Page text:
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Fleeing British driver attacked by a gang of emus

File picture: Sam Panthaky AFP

File picture: Sam Panthaky AFP

Published Aug 2, 2022


A British driver who fled the scene of a crash was attacked by a group of emus after climbing into their field.

The BBC reported last week that a bakkie ploughed into a shop in the centre of Malmesbury, in Wiltshire, a small town south of England, at lunchtime on Monday.

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Dean Wade, a chef at a local eatery, told the BBC that he chased two people who left the truck and tried to escape on foot.

Wade said he then saw the driver being attacked by a group of emus after he climbed into their field.

Wiltshire police said the driver of the pick-up truck had been arrested on suspicion of failing to stop, dangerous driving and causing actual bodily harm.

Both the driver and passenger were arrested, and the driver remained in police custody while the passenger was released. The impact of the vehicle destroyed the front of the shop, but fortunately, the building was empty.

Wade, executive chef at the nearby Old Bell Hotel, said: “There was this massive screeching and we saw a car careering left, right and centre and then it smashed into a building. It was horrible.”

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Wade went over to help but said the two occupants ran off.

“I thought it wasn’t fair that people could just walk away from that kind of incident, so I decided to follow them,” added Wade.

Wade said the chase carried on across the town for 15 minutes.

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The chase came to an end, Wade said, at the border of the Malmesbury Animal Sanctuary, where a range of exotic animals is cared for.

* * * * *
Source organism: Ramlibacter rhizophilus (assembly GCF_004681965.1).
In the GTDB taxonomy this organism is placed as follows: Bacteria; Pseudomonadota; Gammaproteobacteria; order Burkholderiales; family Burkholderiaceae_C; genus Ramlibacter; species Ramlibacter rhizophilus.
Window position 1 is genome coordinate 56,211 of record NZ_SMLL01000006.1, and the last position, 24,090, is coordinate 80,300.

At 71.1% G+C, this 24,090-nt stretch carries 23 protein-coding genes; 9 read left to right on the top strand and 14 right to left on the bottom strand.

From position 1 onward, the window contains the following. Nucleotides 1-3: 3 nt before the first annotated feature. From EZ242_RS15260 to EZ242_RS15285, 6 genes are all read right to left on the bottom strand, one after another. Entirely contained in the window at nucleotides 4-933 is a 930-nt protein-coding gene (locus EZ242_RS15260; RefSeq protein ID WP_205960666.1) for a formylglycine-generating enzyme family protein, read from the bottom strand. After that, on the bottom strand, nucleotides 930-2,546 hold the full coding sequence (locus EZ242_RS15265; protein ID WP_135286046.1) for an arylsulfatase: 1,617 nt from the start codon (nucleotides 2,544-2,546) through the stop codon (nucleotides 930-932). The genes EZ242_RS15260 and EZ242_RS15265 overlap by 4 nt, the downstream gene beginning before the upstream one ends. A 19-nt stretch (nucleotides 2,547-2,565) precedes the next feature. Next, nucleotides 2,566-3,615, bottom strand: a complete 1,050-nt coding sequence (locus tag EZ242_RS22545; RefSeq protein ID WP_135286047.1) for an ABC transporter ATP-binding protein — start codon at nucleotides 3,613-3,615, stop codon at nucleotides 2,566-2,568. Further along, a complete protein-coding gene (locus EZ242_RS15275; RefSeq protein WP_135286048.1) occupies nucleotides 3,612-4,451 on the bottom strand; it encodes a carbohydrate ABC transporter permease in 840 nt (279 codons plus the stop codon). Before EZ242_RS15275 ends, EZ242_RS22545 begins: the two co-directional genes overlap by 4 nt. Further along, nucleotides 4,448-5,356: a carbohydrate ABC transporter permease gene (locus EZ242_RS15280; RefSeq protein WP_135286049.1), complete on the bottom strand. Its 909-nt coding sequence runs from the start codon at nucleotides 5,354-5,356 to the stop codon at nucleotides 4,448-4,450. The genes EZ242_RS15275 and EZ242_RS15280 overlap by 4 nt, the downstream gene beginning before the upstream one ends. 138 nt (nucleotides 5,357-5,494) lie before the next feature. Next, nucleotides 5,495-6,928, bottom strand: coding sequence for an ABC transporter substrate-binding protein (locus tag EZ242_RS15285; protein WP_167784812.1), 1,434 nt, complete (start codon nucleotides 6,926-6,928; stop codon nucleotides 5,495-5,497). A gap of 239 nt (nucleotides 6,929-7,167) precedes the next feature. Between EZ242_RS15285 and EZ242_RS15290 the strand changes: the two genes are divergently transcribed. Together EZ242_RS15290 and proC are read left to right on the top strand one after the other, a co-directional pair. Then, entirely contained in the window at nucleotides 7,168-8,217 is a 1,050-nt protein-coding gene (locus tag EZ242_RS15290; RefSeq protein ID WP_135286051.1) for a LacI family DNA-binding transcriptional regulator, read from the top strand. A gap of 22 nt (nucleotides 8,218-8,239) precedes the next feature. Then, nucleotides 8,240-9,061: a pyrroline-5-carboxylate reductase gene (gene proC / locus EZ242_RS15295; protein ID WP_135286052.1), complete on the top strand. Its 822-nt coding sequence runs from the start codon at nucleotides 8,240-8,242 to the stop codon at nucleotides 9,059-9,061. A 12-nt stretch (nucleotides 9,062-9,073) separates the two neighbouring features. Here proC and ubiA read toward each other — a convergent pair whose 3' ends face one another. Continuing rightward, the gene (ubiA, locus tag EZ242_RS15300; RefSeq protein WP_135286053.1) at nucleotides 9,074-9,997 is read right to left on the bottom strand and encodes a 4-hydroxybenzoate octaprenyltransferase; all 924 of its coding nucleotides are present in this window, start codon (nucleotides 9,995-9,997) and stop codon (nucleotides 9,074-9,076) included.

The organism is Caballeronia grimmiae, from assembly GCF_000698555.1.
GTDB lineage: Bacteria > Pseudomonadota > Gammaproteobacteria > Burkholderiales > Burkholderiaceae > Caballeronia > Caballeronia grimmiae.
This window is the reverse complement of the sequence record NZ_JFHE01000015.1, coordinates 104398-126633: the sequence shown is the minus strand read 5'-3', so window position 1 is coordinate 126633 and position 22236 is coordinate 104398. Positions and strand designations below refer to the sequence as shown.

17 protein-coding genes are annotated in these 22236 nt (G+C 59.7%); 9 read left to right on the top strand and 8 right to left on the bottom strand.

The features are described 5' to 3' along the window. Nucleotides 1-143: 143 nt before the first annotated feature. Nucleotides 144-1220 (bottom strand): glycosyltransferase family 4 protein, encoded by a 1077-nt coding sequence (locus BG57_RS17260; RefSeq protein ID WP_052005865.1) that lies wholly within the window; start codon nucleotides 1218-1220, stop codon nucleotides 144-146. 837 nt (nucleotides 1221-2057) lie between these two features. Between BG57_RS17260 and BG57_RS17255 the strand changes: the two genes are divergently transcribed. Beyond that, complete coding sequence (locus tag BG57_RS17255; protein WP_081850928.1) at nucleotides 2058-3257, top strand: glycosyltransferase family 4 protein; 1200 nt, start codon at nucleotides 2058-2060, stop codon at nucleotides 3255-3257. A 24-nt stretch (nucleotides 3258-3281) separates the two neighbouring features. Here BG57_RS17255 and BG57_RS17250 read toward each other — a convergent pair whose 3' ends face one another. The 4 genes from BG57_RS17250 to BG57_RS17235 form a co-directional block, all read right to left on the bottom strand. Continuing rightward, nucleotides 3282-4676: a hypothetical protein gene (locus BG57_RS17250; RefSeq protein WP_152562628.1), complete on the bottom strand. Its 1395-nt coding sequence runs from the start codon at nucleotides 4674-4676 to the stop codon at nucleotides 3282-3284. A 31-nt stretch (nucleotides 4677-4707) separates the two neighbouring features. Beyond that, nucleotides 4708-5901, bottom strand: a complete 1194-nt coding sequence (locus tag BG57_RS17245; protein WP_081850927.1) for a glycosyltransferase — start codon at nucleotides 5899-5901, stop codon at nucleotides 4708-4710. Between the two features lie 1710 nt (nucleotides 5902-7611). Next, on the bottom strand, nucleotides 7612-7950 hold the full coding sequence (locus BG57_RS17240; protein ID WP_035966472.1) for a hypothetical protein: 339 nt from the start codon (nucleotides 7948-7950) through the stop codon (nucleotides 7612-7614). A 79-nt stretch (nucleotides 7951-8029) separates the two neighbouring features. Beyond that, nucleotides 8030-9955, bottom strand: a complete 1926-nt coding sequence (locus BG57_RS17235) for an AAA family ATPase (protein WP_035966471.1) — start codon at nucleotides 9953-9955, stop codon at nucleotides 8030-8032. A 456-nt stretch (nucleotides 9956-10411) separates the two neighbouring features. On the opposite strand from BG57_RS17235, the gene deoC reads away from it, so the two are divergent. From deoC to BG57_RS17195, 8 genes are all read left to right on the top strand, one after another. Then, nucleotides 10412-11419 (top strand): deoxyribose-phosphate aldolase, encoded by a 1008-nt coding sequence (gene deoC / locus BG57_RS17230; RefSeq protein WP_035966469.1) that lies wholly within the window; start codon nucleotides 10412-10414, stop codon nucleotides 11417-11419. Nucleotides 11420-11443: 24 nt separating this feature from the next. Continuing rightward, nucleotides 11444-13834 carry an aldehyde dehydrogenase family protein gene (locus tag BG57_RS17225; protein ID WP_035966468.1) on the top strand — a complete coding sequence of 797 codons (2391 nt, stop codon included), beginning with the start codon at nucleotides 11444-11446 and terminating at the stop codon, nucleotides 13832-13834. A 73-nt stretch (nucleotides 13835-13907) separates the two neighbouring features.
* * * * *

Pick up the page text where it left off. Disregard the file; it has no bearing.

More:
“One of them went into the field and tried to be a bit aggressive towards the emus,” he said.

“The emus were curious and they started pecking away at him, which he didn’t take to. Then he ran off. About 20 minutes later the police helicopter was out, and they picked him up.”

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The sanctuary declined to be interviewed but confirmed all its emus were unharmed and said they are “wonderful creatures”.

Animal Corner explains that emus are large, tough, flightless birds found in many parts of Australia and New Guinea and is Australia’s largest bird, the only member of the Dromaius family.

It is the second-largest bird in the world, the largest being the similar-looking ostrich. Although emus resemble ostriches, emus have a longer, lower profile and three toes on each foot, while ostriches have only two toes on each foot. The closest relative to the emu is a cassowary, another flightless bird.

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